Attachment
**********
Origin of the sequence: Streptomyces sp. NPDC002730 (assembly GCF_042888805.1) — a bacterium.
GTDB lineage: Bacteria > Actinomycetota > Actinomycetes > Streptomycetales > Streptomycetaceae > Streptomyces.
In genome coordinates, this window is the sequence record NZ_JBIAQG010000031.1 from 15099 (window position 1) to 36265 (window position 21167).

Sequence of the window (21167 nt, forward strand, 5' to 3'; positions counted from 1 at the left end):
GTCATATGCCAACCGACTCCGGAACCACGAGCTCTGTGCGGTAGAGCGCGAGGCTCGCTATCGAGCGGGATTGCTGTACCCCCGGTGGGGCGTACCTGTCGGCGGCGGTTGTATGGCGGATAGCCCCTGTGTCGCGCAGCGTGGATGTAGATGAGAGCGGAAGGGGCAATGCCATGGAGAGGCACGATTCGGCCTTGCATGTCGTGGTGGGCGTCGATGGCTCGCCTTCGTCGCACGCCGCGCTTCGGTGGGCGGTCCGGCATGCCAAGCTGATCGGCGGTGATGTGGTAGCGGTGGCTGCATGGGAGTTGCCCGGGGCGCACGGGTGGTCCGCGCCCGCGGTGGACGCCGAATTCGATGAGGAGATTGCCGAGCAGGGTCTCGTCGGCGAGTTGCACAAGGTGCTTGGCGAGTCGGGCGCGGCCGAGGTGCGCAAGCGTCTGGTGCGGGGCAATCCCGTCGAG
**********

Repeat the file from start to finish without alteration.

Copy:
Origin of the sequence: Streptomyces sp. NPDC002730 (assembly GCF_042888805.1) — a bacterium.
GTDB lineage: Bacteria > Actinomycetota > Actinomycetes > Streptomycetales > Streptomycetaceae > Streptomyces.
In genome coordinates, this window is the sequence record NZ_JBIAQG010000031.1 from 15099 (window position 1) to 36265 (window position 21167).

Sequence of the window (21167 nt, forward strand, 5' to 3'; positions counted from 1 at the left end):
GTCATATGCCAACCGACTCCGGAACCACGAGCTCTGTGCGGTAGAGCGCGAGGCTCGCTATCGAGCGGGATTGCTGTACCCCCGGTGGGGCGTACCTGTCGGCGGCGGTTGTATGGCGGATAGCCCCTGTGTCGCGCAGCGTGGATGTAGATGAGAGCGGAAGGGGCAATGCCATGGAGAGGCACGATTCGGCCTTGCATGTCGTGGTGGGCGTCGATGGCTCGCCTTCGTCGCACGCCGCGCTTCGGTGGGCGGTCCGGCATGCCAAGCTGATCGGCGGTGATGTGGTAGCGGTGGCTGCATGGGAGTTGCCCGGGGCGCACGGGTGGTCCGCGCCCGCGGTGGACGCCGAATTCGATGAGGAGATTGCCGAGCAGGGTCTCGTCGGCGAGTTGCACAAGGTGCTTGGCGAGTCGGGCGCGGCCGAGGTGCGCAAGCGTCTGGTGCGGGGCAATCCCGTCGAG